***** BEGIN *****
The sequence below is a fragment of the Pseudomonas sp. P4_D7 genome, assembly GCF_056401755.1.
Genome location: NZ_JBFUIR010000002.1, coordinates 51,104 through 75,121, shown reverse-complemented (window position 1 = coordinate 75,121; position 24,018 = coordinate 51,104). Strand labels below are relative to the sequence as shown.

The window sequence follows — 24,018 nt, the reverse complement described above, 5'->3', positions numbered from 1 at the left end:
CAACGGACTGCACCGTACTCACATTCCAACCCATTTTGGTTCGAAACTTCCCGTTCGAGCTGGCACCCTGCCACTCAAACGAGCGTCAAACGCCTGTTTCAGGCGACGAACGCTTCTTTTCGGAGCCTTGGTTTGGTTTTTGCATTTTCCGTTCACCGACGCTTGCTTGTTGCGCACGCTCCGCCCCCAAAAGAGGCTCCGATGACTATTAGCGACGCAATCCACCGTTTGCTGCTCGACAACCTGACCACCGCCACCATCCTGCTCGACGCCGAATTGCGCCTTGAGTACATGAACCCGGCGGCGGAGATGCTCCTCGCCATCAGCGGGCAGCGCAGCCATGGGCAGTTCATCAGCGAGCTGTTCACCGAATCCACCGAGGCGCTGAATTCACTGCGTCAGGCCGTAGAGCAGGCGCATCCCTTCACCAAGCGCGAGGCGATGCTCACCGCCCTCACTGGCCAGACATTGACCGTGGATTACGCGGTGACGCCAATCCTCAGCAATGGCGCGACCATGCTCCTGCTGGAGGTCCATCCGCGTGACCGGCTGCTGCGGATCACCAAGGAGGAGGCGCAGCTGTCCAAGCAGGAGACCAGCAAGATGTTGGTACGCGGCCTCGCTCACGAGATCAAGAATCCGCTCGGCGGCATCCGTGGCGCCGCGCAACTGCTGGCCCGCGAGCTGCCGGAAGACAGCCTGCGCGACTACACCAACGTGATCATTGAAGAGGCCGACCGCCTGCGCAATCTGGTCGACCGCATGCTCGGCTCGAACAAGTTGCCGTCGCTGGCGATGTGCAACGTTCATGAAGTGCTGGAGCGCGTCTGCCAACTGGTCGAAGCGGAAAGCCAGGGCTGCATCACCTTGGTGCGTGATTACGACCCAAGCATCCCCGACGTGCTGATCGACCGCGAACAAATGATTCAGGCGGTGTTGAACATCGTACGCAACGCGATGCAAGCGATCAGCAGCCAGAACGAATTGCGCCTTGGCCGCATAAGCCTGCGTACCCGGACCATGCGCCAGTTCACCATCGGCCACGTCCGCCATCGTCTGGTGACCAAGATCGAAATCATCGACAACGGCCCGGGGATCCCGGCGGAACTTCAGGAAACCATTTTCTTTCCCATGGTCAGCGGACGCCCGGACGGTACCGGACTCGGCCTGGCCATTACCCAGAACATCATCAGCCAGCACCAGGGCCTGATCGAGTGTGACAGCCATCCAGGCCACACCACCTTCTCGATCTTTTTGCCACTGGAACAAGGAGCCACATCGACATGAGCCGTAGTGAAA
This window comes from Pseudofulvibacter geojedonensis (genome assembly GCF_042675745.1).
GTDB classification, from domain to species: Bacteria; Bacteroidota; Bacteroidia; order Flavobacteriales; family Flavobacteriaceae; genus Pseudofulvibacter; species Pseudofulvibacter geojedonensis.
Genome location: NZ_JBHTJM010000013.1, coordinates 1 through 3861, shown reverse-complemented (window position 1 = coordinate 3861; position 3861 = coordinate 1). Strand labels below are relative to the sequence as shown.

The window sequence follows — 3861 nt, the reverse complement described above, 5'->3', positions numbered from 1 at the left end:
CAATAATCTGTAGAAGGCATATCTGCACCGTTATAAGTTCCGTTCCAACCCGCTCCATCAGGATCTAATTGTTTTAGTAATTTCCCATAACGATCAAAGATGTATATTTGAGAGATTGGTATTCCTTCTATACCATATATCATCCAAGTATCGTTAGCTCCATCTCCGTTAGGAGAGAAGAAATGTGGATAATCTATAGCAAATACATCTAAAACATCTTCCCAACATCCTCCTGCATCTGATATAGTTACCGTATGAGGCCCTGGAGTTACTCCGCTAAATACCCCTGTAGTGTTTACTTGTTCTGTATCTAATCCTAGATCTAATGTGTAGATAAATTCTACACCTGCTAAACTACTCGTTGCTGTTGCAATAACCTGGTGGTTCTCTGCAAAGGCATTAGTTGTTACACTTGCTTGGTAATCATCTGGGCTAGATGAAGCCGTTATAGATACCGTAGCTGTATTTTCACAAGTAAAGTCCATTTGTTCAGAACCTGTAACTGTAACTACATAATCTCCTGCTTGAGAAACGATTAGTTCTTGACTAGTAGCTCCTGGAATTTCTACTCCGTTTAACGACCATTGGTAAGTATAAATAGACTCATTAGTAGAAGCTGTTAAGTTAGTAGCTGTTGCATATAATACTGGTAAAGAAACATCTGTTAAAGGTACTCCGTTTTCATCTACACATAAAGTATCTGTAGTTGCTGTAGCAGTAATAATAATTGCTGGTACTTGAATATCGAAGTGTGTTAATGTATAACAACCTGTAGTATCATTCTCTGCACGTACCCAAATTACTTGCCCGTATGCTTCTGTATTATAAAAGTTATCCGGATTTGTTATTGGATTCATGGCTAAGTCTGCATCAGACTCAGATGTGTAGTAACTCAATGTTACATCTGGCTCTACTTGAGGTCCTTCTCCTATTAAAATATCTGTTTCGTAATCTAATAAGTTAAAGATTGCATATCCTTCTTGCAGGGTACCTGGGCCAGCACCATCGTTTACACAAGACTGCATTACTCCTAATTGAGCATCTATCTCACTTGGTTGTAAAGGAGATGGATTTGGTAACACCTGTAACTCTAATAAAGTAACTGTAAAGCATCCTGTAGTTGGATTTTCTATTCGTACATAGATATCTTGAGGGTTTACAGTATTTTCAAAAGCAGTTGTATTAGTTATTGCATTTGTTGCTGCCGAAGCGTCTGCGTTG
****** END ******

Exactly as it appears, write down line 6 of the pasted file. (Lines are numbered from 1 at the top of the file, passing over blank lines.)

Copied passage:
GTDB classification, from domain to species: Bacteria; Bacteroidota; Bacteroidia; order Flavobacteriales; family Flavobacteriaceae; genus Pseudofulvibacter; species Pseudofulvibacter geojedonensis.